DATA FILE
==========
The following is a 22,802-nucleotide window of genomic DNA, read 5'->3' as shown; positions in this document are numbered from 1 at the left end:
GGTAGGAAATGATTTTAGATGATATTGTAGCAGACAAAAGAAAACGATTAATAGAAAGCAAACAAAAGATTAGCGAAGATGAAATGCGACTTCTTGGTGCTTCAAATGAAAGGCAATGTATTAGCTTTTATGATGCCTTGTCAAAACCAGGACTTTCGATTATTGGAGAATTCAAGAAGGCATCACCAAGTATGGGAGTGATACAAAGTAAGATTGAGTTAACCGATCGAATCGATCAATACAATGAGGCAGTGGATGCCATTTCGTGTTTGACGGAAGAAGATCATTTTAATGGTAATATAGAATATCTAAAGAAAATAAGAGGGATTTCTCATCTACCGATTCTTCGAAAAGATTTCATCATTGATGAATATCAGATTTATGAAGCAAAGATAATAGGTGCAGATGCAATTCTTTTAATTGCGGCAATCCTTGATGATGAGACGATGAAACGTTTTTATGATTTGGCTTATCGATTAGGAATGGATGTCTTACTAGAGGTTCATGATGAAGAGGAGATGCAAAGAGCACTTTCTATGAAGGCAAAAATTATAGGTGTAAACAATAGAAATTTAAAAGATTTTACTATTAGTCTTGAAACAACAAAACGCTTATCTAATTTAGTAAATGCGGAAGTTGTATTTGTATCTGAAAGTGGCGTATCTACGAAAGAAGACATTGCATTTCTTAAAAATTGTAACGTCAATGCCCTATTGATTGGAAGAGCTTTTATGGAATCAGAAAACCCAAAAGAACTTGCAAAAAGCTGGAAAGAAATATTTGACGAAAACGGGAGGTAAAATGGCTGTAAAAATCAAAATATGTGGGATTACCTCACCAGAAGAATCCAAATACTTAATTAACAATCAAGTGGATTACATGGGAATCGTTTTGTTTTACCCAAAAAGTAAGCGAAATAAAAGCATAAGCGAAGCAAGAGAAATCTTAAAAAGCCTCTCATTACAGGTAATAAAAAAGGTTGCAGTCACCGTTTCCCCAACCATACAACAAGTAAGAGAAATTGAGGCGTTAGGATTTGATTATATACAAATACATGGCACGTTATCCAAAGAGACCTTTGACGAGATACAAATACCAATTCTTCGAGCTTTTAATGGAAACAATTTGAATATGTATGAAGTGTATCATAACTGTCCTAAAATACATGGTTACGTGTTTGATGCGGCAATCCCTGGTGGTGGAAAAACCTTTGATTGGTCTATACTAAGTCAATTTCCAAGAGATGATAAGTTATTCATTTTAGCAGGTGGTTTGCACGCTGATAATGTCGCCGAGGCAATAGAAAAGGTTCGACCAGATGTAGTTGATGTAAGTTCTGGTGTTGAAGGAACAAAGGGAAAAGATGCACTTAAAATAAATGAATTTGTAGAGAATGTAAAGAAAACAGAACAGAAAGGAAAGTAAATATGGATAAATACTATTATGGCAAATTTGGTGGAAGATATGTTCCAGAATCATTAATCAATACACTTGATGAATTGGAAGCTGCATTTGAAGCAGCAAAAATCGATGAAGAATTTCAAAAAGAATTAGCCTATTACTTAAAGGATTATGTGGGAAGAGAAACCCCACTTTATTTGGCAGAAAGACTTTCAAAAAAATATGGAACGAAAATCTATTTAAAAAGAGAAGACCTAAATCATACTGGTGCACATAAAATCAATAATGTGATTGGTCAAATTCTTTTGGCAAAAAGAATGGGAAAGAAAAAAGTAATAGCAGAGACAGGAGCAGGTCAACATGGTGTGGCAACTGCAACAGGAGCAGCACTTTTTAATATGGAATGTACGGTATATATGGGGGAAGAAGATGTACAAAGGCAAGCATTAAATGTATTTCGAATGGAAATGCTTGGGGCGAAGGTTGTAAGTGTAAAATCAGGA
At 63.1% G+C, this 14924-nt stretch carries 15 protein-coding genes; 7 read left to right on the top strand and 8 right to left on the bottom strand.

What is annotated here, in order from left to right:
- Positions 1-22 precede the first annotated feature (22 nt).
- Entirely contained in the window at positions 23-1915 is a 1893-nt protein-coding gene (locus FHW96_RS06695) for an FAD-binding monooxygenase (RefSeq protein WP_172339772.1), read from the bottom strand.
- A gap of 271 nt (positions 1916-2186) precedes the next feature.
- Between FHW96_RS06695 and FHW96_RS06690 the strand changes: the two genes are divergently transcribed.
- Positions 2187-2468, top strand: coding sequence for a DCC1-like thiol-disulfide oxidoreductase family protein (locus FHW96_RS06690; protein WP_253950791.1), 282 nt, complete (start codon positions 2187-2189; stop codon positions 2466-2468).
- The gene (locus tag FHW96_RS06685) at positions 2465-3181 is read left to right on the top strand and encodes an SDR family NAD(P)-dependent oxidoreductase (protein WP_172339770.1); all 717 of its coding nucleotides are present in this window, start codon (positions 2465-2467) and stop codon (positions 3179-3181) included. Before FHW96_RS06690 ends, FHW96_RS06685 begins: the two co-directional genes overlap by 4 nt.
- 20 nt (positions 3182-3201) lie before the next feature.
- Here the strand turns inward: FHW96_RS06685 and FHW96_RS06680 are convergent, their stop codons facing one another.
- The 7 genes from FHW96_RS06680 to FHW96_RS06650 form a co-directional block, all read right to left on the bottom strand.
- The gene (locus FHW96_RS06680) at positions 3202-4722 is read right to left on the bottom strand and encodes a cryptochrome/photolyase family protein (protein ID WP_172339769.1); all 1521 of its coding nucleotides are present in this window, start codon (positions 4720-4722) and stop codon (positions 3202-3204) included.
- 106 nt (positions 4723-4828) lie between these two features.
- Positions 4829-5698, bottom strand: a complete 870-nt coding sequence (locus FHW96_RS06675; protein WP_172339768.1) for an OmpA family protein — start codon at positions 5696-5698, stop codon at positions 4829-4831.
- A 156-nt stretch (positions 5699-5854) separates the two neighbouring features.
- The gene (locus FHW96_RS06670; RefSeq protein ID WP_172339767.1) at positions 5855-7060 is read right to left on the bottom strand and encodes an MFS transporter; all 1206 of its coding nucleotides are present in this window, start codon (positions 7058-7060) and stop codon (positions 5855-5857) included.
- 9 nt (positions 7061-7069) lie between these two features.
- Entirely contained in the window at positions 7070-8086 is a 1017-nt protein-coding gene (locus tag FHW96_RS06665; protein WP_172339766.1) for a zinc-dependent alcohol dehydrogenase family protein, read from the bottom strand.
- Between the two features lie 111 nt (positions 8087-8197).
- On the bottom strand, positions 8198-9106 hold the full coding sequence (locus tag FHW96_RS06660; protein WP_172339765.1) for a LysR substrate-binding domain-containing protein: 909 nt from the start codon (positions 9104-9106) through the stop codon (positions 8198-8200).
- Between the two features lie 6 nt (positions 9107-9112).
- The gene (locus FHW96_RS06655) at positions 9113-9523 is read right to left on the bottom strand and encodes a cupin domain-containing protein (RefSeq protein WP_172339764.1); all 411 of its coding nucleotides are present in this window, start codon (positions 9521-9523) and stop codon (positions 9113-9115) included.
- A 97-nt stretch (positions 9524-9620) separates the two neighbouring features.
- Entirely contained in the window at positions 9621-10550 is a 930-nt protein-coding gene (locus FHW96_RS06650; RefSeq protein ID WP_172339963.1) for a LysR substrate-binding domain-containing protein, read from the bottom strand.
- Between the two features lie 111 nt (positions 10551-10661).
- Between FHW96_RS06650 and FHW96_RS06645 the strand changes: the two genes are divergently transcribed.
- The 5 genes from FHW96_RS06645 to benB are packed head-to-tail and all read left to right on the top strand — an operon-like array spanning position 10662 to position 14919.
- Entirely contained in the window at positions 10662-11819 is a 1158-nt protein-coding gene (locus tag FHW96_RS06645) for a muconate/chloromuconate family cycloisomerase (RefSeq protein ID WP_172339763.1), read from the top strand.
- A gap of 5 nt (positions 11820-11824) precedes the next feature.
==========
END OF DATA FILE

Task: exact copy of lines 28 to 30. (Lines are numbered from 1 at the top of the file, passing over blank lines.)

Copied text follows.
- Between FHW96_RS06650 and FHW96_RS06645 the strand changes: the two genes are divergently transcribed.
- The 5 genes from FHW96_RS06645 to benB are packed head-to-tail and all read left to right on the top strand — an operon-like array spanning position 10662 to position 14919.
- Entirely contained in the window at positions 10662-11819 is a 1158-nt protein-coding gene (locus tag FHW96_RS06645) for a muconate/chloromuconate family cycloisomerase (RefSeq protein ID WP_172339763.1), read from the top strand.